Reciprocating saw blade choices

graywings123May 21, 2010

Blade length - is it preferable to use the shortest blade necessary for the job when using a reciprocating saw?

I have a metal - maybe iron or steel, I don't know - piece of fence or gating that I need to cut up. A tree that I want to save has partially grown into it. I have to cut the fence into pieces in order to extract it.

I'm looking at buying Tungsten Carbide Sawzall Blades. They come in 6 and 9 inch lengths. The 6 inch should be enough since the area is exposed - or is there some other factor involved. Or what about a Diamond Grit Torch Sawzall Blade? Would that make it easier for me?

Here's what I am dealing with:

Here is a link that might be useful: 6 inch diamond grit torch sawzall blade

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I would use a $5 metal cutting abrasive blade on a circular saw.

It will cut faster.

    Bookmark   May 21, 2010 at 6:29PM
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Thanks, but I don't have a circular saw. I have the recip saw, an old jig saw and a dremel tool.

    Bookmark   May 21, 2010 at 7:22PM
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I'd use a metal cutting blade, bi-metallic, no longer than 6". Use a very slow speed on a variable speed sawzall. A short-stroke saw is best, like the classic milwaukee. At a slow speed it will cut like butter. At high speed you will burn up blades as fast as you can change them. Wrought iron work is made from mild steel. IOW very soft and malleable (for steel, anyway).

    Bookmark   May 21, 2010 at 7:23PM
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"Wrought" iron is actually mild (soft) steel and pretty easy to cut. Any old metal cutting blade will work just fine, although a bi-metal blade will last longer. Buy a couple.

    Bookmark   May 22, 2010 at 6:46AM
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The issue wot cutting metal is having enough blade teeth in contact with the material being cut to avoid breaking off the teeth.

The lower limit is three teeth in contact with the metal being cut, so choose a high enough tooth count blade to achieve this.

Slow speed and solid blade contact are also needed.
Starting the cut is a little harder in metal.
The contact area can be small resulting in the blade slipping on the material and losing teeth until a decent kerf is established.
Using a triangular file to start the kerf works well.
A few quick strokes with the file and the saw blade can settle in and get to work.

A circular saw would not work well for this job.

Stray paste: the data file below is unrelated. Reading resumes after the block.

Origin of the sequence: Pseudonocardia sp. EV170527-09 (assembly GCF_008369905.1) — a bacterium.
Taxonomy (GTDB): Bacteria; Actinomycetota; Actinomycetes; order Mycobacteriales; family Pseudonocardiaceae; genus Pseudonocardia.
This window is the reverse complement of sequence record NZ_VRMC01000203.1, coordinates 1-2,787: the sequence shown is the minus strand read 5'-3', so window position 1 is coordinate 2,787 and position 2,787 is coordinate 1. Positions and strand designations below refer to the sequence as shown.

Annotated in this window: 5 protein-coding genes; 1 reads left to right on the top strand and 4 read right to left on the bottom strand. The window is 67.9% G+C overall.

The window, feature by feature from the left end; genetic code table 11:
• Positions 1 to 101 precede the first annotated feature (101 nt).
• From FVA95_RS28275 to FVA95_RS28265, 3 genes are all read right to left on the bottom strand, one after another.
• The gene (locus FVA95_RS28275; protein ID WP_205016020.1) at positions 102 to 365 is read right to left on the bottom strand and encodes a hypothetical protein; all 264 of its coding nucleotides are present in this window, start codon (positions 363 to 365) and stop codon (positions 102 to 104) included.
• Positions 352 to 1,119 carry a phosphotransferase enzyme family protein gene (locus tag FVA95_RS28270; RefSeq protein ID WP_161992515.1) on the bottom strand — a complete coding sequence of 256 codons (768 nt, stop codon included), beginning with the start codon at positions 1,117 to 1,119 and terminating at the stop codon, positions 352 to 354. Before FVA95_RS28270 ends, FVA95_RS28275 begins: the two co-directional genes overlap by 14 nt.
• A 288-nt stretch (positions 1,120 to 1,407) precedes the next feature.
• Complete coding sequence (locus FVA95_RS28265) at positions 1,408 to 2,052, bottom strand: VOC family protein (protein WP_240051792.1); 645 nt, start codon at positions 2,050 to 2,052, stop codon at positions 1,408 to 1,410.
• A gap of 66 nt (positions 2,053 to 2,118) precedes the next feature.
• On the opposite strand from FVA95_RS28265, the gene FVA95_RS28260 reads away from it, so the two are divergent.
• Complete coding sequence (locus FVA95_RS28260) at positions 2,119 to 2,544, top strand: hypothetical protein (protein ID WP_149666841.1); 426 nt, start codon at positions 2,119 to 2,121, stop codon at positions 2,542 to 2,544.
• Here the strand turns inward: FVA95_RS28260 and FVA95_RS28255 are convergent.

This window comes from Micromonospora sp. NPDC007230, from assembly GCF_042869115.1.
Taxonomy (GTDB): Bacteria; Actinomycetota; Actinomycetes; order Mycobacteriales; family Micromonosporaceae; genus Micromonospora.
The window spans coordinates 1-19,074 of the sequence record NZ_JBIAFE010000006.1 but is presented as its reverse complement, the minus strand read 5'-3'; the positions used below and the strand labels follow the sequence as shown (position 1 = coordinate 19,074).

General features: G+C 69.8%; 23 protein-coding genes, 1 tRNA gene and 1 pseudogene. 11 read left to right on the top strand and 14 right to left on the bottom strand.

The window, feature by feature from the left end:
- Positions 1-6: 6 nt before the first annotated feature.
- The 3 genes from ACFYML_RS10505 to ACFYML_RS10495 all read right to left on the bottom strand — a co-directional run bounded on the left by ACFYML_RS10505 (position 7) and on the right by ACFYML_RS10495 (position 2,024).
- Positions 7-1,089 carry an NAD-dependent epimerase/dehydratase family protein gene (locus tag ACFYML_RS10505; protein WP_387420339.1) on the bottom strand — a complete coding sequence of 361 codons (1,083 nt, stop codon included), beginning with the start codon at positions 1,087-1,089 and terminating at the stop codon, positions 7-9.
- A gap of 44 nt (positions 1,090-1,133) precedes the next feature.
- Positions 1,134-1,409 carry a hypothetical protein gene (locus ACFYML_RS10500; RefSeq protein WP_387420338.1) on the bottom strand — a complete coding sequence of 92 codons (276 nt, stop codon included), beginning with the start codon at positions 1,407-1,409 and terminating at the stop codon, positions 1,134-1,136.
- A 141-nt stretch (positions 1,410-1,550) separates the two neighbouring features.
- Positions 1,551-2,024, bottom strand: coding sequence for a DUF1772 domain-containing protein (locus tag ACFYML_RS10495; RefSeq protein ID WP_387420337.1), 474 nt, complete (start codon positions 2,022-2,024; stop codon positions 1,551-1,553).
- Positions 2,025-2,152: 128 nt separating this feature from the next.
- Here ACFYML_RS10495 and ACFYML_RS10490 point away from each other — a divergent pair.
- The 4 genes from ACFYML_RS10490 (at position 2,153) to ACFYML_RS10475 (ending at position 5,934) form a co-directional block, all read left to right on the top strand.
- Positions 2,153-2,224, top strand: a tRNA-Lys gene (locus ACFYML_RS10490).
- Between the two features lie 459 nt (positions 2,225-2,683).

You need to be able to get close to the tree without tearing it up.

This job should not need a carbide grit blade.
Just buy a 5 or 10 pack of blades and go to town.
The blades need to be long enough to cut close to the tree without the saw shoe and body hitting it and damaging the bark.

If you start with a file kerf a longer blade length is not nearly as important and can make the job easier.

    Bookmark   May 22, 2010 at 9:40AM
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Not to be to retro, but this job wouldn't take long with a hacksaw and a good blade or two. You might want to have one at hand even if you use the recip.

    Bookmark   May 23, 2010 at 3:16PM
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Well, I wish you were nearby with your hacksaw and blade. My Sawzall and 6 inch Diamond Grit Castiron blade took forever to get through the first three pieces. I'm going to be at this all summer, I fear.

    Bookmark   May 25, 2010 at 6:56PM
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Grit blades are not known for speed.

They are usually used only when the material is so hard a regular blade cannot cut at all, and at that point the grit works well.

On softer materials grit blades are very slow since they spend a lot of time smearing the material back and forth before it breaks off.

Soft but 'gummy' material can even rip the grit off the blade in short order (like a concrete diamond blade hitting rebar).

Soft steel just needs the correct tooth count bi-metal blade.

    Bookmark   May 25, 2010 at 7:34PM
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You guys were right. The bi-metal blades worked much better and faster. Thanks!

    Bookmark   June 2, 2010 at 2:42PM
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